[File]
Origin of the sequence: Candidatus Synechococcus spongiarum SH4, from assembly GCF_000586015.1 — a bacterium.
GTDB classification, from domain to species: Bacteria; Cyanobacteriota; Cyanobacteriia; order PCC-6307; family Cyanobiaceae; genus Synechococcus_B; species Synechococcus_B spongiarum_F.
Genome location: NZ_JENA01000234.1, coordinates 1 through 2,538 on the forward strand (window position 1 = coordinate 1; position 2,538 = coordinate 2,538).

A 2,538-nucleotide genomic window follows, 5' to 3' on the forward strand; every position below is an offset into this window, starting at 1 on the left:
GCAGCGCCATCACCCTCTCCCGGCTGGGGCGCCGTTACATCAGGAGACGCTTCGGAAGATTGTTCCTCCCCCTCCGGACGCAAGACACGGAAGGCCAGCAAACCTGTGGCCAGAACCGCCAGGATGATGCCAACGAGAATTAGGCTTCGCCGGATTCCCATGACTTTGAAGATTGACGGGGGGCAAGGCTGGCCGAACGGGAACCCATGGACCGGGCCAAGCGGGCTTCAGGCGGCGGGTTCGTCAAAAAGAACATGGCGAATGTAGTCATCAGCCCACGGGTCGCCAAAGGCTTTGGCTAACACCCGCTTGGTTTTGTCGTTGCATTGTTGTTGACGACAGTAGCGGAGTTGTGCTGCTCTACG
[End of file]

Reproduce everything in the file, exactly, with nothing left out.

Origin of the sequence: Candidatus Synechococcus spongiarum SH4, from assembly GCF_000586015.1 — a bacterium.
GTDB classification, from domain to species: Bacteria; Cyanobacteriota; Cyanobacteriia; order PCC-6307; family Cyanobiaceae; genus Synechococcus_B; species Synechococcus_B spongiarum_F.
Genome location: NZ_JENA01000234.1, coordinates 1 through 2,538 on the forward strand (window position 1 = coordinate 1; position 2,538 = coordinate 2,538).

A 2,538-nucleotide genomic window follows, 5' to 3' on the forward strand; every position below is an offset into this window, starting at 1 on the left:
GCAGCGCCATCACCCTCTCCCGGCTGGGGCGCCGTTACATCAGGAGACGCTTCGGAAGATTGTTCCTCCCCCTCCGGACGCAAGACACGGAAGGCCAGCAAACCTGTGGCCAGAACCGCCAGGATGATGCCAACGAGAATTAGGCTTCGCCGGATTCCCATGACTTTGAAGATTGACGGGGGGCAAGGCTGGCCGAACGGGAACCCATGGACCGGGCCAAGCGGGCTTCAGGCGGCGGGTTCGTCAAAAAGAACATGGCGAATGTAGTCATCAGCCCACGGGTCGCCAAAGGCTTTGGCTAACACCCGCTTGGTTTTGTCGTTGCATTGTTGTTGACGACAGTAGCGGAGTTGTGCTGCTCTACG